New Delhi, April 21 (IANS) Digboi-born musician Joi Barua, who has lent his voice to Bollywood films like "Udaan" and "Dev.D", says he takes a "lot of pain and effort to ensure that our local stories are heard".
With roots in Assam, the singer is happy that festivals are organised in the capital to promote the northeastern region, but he also likes to do his bit as an artist.
"In terms of music, I made 'Looking out of the Window' (Assamese album) after working in Mumbai. I could've easily used my time to work on something else like an album in English or Hindi," Joi, who moved to Mumbai 10 years back, told IANS in a telephonic interaction from the city of dreams.
The album, which came out in 2010, also brought some of the musicians - Pawan Rasaily, Manas Chowdhary, Ibson Lal Baruah, Partha Goswami and Abani Tanti - from his state together.
"I like the synergy in a band. The band consists of my friends and are originally from Assam. Since my album was in Assamese, I wanted people who understood the language. So, I decided to do it with a band. Joi (band name) was formed in 2010 while we were making the album," he said.
His last single "Pitol soku" was composed for his sister Roopa Barua's documentary film "Riders Of The Mist", about the bareback pony racing tradition in Jorhat.
"Jorhat is my hometown. We wanted to show the story to the world. It even won the Best Documentary at the Indian Film Festival of Houston. I do take a lot of pain and effort to ensure that our local stories are heard," said the performer, who is also working with another Assamese singer, Priyanka Bharali, on a song.
As much as he is proud of his roots, the singer, who works "out of passion", never saw shifting to Mumbai "as a struggle", though there was one thing he had to work hard on.
"Sometimes people do feel that our Hindi is different, but I didn't tell them that their English is also different. What we speak here is different from what people speak in Germany or any other country. There are various interpretations of one thing and that is the way the world is.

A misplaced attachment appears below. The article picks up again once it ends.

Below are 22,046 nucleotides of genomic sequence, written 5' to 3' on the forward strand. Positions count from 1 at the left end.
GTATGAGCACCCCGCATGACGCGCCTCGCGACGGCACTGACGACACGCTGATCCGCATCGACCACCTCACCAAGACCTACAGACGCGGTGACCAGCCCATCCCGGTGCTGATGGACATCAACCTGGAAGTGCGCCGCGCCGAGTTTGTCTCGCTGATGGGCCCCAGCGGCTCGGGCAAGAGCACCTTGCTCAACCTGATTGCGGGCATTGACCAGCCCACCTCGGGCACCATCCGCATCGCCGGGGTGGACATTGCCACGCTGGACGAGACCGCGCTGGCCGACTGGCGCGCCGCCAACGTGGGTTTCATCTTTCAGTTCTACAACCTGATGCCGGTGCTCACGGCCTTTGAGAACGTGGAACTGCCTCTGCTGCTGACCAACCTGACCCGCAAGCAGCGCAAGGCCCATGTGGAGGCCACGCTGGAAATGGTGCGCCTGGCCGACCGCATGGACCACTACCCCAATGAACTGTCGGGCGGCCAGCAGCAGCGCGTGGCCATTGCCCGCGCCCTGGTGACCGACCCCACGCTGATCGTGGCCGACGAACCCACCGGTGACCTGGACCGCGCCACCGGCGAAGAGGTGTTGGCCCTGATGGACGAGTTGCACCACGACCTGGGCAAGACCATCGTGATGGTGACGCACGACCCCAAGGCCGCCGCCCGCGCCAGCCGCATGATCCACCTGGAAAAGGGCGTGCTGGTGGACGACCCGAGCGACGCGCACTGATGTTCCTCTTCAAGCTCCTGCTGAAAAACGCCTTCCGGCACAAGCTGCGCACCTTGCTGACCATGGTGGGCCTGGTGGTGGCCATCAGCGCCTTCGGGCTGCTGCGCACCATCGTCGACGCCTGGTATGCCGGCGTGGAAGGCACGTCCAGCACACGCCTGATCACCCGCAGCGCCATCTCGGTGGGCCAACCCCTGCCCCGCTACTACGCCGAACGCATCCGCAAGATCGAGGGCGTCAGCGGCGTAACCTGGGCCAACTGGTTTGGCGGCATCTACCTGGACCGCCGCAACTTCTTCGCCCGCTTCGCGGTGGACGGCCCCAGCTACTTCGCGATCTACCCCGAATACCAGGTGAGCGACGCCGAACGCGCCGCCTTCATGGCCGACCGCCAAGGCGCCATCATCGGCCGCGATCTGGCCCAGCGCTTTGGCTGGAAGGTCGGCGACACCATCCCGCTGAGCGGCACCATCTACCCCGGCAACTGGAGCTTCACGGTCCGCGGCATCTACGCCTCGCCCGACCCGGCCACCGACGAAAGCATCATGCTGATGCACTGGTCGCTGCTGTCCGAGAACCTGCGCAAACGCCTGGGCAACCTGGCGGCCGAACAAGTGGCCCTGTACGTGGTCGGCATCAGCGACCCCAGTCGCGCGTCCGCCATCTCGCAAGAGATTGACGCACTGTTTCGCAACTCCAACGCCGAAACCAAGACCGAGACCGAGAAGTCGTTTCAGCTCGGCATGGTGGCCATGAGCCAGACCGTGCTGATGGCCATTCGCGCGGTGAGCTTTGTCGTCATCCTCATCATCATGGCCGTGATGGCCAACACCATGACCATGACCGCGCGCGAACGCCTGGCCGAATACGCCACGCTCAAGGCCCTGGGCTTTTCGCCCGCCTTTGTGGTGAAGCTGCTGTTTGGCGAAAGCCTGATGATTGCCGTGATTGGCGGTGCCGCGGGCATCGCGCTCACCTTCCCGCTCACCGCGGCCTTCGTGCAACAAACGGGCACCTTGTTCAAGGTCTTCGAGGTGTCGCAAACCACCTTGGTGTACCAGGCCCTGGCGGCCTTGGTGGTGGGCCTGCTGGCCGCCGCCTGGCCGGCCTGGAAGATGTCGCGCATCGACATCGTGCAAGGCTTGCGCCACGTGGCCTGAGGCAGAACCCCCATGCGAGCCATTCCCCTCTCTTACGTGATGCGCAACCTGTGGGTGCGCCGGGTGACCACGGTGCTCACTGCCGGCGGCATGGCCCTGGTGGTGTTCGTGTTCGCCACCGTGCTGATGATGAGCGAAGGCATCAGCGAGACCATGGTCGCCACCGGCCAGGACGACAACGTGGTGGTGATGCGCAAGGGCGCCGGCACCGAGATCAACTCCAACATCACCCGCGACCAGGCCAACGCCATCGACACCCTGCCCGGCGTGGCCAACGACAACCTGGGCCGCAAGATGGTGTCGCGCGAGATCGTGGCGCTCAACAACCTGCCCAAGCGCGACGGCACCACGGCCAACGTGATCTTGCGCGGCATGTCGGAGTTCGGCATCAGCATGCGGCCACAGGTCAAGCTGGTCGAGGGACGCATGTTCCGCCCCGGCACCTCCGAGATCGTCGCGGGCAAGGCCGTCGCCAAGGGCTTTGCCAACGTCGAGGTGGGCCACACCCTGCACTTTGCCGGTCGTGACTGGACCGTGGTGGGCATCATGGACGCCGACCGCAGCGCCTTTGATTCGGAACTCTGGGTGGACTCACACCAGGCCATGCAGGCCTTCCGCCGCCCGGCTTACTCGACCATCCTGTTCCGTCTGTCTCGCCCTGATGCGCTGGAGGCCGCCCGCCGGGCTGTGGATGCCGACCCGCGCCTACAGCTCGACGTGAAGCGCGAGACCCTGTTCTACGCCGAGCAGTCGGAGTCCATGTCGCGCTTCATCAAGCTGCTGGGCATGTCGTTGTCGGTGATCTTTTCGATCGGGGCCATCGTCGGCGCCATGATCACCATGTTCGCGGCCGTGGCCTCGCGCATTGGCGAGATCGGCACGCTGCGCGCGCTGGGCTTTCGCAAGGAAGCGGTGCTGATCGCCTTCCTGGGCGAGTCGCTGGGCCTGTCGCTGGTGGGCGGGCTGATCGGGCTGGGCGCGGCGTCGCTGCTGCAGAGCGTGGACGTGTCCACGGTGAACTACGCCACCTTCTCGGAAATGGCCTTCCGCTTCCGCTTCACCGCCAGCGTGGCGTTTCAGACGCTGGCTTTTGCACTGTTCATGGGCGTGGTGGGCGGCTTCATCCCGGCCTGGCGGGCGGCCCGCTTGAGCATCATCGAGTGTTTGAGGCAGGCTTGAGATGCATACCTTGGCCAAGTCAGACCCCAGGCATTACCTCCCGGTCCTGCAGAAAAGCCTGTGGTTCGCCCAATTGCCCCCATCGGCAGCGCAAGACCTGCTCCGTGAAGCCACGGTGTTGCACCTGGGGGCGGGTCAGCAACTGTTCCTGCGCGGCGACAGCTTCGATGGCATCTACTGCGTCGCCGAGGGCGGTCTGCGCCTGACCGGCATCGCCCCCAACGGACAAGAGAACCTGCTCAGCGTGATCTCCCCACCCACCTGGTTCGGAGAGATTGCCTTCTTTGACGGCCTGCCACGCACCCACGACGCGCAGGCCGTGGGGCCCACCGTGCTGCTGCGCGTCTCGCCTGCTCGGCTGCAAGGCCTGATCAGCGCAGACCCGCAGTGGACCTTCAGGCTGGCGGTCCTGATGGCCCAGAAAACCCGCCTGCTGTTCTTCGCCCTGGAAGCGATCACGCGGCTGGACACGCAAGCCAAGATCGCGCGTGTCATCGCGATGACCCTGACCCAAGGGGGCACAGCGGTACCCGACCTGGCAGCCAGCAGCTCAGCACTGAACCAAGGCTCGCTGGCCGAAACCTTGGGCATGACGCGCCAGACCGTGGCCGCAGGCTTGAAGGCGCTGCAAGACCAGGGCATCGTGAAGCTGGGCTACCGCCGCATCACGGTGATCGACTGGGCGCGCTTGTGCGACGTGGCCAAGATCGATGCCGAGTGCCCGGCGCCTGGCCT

"Hindi also changes from city to city - like from Delhi to Mumbai to Bihar. There is no one Hindi. That's what the national language is... you need to make it your own and make it beautiful. There are certain things that I needed to align. We don't have certain sounds and phonetics in our language. When you don't have it, you have to work on it," he said.
And now, Joi is happy with the response to his latest composition "Dusokute" (Assamese for 'in your eyes') from Kalki Koechlin-starrer "Margarita With a Straw".
"I'm satisfied with the response. It's a very different song," he said of the track written by Prasoon Joshi in Hindi.
"The way he has written it, it feels like wind on the face... that's the power of writing. That's amazing," added Joi, who has almost finished composing the soundtrack of John Abraham's upcoming film "Banana".
Apart from Bollywood projects, the singer, who grew up listening to Assamese musicians like Bhupen Hazarika, western music artists like those in The Beatles and Sting, is also collaborating with a South African musician.
"South Africa is a great land with simple but amazingly gifted musicians. We've started working on the song. I need to polish it up," said the singer, who enjoys music that "comes from the heart".
(Natalia Ningthoujam can be contacted at [email protected])